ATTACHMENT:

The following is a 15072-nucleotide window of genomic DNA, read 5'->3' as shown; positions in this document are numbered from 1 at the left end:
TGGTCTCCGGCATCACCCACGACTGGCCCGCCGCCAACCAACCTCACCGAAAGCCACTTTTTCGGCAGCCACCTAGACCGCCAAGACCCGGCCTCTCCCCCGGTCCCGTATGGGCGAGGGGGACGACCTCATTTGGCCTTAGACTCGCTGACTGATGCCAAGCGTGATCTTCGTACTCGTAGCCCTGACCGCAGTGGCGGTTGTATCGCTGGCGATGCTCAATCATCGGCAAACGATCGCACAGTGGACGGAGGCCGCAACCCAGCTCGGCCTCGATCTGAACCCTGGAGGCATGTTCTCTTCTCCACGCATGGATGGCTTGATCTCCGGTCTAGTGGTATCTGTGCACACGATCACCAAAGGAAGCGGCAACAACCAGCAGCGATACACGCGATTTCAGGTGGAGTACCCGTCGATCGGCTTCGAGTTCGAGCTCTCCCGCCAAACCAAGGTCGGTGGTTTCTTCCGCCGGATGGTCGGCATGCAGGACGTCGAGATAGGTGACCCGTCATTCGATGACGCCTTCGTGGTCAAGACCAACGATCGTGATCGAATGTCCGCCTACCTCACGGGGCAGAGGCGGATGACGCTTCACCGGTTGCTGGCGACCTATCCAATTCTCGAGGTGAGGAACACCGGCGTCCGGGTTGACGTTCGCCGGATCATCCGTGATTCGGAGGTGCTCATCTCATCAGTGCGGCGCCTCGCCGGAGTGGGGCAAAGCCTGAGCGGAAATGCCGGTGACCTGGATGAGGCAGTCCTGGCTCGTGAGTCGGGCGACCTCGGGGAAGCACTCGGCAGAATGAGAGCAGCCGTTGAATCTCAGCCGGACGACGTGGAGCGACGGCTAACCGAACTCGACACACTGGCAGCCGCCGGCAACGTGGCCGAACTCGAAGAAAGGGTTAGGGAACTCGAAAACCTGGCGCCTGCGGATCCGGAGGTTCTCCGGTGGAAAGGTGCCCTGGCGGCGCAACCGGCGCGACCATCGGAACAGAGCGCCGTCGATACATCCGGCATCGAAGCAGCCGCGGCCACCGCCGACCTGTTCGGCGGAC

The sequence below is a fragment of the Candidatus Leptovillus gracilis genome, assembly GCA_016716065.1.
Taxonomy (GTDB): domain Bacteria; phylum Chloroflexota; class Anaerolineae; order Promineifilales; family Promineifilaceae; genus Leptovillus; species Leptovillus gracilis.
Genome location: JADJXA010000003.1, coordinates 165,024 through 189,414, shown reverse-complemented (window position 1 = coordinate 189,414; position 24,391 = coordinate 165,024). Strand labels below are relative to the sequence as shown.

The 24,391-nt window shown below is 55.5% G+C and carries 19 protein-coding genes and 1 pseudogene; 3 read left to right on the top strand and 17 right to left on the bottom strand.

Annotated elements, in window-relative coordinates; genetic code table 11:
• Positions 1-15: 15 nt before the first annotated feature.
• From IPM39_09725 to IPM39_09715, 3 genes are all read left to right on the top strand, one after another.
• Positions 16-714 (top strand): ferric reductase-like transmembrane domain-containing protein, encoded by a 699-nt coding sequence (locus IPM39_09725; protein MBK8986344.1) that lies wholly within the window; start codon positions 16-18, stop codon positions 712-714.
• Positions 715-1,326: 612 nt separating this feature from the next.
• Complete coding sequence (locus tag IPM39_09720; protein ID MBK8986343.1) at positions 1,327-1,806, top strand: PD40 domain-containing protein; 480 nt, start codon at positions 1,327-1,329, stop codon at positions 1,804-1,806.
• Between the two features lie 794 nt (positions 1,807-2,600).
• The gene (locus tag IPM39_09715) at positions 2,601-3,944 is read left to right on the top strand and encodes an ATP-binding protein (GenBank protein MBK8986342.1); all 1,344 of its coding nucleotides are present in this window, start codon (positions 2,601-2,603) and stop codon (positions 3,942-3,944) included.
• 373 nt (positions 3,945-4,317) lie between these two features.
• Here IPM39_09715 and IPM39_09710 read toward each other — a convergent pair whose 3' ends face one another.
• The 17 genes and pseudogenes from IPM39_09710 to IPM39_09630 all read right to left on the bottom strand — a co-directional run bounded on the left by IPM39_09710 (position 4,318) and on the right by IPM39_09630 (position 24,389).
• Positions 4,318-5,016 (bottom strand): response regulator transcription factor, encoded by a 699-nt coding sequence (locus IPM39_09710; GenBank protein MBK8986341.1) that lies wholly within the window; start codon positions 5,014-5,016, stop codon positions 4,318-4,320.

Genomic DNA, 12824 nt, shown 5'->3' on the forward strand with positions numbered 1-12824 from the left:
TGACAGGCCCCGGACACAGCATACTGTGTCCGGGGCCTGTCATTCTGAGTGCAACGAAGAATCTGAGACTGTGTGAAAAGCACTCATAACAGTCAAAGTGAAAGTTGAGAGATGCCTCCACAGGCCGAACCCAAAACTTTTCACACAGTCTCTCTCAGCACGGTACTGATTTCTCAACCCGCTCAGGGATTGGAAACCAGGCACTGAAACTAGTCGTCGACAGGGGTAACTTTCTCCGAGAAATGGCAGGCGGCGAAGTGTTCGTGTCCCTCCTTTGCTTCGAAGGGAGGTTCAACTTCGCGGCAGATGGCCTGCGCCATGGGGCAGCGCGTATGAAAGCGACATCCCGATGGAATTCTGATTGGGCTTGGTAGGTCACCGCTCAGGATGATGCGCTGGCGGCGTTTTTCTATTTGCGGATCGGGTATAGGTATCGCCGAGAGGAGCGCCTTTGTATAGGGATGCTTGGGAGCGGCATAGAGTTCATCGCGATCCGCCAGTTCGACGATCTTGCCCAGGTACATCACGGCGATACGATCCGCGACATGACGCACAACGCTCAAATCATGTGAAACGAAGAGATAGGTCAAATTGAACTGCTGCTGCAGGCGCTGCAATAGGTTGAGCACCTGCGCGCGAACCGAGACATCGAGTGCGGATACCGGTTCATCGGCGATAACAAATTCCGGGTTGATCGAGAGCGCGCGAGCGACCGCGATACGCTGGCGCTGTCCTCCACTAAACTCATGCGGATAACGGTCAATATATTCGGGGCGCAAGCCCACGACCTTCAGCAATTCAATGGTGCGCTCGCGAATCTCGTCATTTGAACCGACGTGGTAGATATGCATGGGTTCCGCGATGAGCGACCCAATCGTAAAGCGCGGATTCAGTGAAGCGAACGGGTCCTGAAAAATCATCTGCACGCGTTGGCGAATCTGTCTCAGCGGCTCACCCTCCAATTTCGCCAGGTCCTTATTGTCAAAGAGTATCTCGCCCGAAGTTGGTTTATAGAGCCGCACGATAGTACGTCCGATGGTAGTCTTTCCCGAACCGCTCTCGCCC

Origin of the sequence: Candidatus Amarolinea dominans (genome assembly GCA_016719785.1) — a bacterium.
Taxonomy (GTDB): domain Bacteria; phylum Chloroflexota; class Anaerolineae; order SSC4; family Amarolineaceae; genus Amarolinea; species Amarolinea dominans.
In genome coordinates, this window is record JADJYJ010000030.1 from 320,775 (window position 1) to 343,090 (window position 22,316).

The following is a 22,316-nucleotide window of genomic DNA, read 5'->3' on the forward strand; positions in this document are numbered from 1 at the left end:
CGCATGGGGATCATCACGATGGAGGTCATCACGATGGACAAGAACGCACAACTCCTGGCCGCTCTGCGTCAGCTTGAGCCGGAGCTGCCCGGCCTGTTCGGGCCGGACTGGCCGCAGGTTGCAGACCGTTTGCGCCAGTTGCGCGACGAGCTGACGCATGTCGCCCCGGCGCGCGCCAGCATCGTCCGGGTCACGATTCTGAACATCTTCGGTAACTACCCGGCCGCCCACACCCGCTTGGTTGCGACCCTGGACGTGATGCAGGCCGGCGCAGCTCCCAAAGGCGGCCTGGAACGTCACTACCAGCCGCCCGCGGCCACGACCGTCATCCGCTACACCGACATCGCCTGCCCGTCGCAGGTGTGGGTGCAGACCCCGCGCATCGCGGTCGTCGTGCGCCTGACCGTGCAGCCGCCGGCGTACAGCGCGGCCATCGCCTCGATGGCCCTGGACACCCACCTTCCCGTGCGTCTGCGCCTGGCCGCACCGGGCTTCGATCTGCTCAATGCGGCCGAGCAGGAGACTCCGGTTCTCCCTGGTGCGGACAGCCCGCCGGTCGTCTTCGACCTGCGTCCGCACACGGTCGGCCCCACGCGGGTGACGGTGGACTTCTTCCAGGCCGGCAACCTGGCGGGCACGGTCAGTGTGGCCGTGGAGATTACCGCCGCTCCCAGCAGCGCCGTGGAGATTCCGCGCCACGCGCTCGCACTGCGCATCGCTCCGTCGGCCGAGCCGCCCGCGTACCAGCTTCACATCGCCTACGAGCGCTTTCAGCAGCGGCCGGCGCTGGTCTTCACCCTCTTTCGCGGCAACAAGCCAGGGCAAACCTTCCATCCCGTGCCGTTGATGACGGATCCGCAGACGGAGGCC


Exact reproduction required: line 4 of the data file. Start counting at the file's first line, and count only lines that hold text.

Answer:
Taxonomy (GTDB): domain Bacteria; phylum Chloroflexota; class Anaerolineae; order Promineifilales; family Promineifilaceae; genus Leptovillus; species Leptovillus gracilis.